Wuhan FINALLY bans eating wild animals for 5 years after coronavirus pandemic was linked to city's wet markets
Wuhan, the Chinese city where the novel coronavirus originated, has banned the eating of wild animals - a practice widely believed to have caused the outbreak. According to a notice released by the Wuhan government today, the new policy reportedly went into effect on May 13 and will remain in place for the next five years.
In January, experts in China said the deadly pathogen had most likely transferred onto humans from wild animals that were being sold at a wet market in the city. The Huanan Seafood Wholesale Market, which is believed to have spawned the pandemic, was shut down on January 1 in the wake of the crisis, the Daily Mail reported. The market reportedly offered a number of exotic items apart from seafood, including live wild animals such as crocodiles, giant salamanders, wolf puppies, foxes, rats, snakes, porcupines, pangolins, and some game meats.
According to official figures, the virus has caused 4,634 fatalities and infected 82,965 people in China. Meanwhile, more than 324,000 fatalities have been recorded globally, with nearly five million having contracted COVID-19, the disease caused by the novel coronavirus.
Wuhan is the capital of the Chinese province of Hubei, which passed a law in March to ban the consumption of wild animals altogether. China's central government blocked all trade and consumption of wildlife with a temporary law in February. However, it did not specify if farm bred ones would be allowed for sale.
According to a government report from 2017, the country's overall wildlife trade is worth somewhere close to 520 billion yuan ($73 billion). The new directive in Wuhan comes after provinces across China promised financial aid or buyout schemes to help wildlife breeders venture into other trades.
That said, the regulation forbids the sale or consumption of wild animals on land as well as endangered and protected aquatic species. Furthermore, the law also prohibits the hunting of wild animals across Wuhan. For research purposes, staff at scientific and medical organizations are now required to obtain special hunting licenses. The document reportedly says that artificial breeding of wild animals and other nationally protected species is not allowed for human consumption.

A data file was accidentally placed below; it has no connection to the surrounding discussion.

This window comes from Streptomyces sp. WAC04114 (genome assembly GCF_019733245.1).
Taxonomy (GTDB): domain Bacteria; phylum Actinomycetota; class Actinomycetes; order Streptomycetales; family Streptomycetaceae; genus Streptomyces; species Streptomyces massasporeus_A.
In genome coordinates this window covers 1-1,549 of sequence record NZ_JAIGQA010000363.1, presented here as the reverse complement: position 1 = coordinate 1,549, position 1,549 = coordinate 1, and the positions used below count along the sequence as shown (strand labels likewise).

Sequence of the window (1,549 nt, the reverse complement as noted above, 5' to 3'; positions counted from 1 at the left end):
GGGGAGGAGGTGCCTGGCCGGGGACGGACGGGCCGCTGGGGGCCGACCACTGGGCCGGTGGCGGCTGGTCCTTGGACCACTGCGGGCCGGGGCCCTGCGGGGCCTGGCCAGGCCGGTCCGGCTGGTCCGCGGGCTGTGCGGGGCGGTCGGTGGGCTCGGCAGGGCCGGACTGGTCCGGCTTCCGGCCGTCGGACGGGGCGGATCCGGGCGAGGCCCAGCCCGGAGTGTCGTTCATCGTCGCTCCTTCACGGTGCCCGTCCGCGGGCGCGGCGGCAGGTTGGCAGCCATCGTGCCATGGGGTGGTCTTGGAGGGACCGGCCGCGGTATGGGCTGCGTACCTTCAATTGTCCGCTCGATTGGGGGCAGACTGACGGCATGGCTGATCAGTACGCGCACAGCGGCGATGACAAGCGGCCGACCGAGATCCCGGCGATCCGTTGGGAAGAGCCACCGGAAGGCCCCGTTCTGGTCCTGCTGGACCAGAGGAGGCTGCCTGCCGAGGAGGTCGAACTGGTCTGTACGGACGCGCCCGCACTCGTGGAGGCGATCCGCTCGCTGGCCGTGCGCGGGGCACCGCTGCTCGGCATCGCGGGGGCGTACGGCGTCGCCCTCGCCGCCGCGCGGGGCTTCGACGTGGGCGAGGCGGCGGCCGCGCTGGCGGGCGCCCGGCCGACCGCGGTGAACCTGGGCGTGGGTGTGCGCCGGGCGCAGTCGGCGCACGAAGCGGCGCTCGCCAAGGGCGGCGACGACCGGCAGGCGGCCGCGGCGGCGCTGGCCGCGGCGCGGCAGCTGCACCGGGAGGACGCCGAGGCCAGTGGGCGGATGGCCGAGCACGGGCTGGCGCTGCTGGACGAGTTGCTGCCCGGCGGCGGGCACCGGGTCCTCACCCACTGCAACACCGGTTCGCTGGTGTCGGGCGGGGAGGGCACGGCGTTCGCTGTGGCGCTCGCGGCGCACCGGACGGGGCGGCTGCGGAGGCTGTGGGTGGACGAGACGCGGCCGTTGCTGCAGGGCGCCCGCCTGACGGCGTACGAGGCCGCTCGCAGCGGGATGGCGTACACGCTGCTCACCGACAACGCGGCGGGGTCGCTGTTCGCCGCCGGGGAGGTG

The decree also prohibits wildlife trade, in that no individuals or organizations are allowed to produce, process, use, or conduct commercial operations with wildlife or wildlife products that are mentioned in the document. According to officials, it is now illegal to conduct any wildlife-related breeding, transporting, trading, carrying, or mailing. Citizens are not allowed to encourage or persuade others to eat or initiate illegal trading of wild animals by way of releasing advertisements, installing relevant hoardings, or even publishing wildlife-related recipes.
Meanwhile, researchers are required to undergo strict application procedures and quarantine inspections if they need to obtain wild animals for work purposes. Officials have also announced in a new, city-specific move that they will use the national social credit system to track and punish any violators of the said rules.
Those individuals or companies that are found to be breaking the decree will be accounted for in the nationwide surveillance system and face consequences accordingly. In order to prevent the trading of exotic species, there will also be an increase in inspections at markets, hotels, restaurants, and food-processing businesses.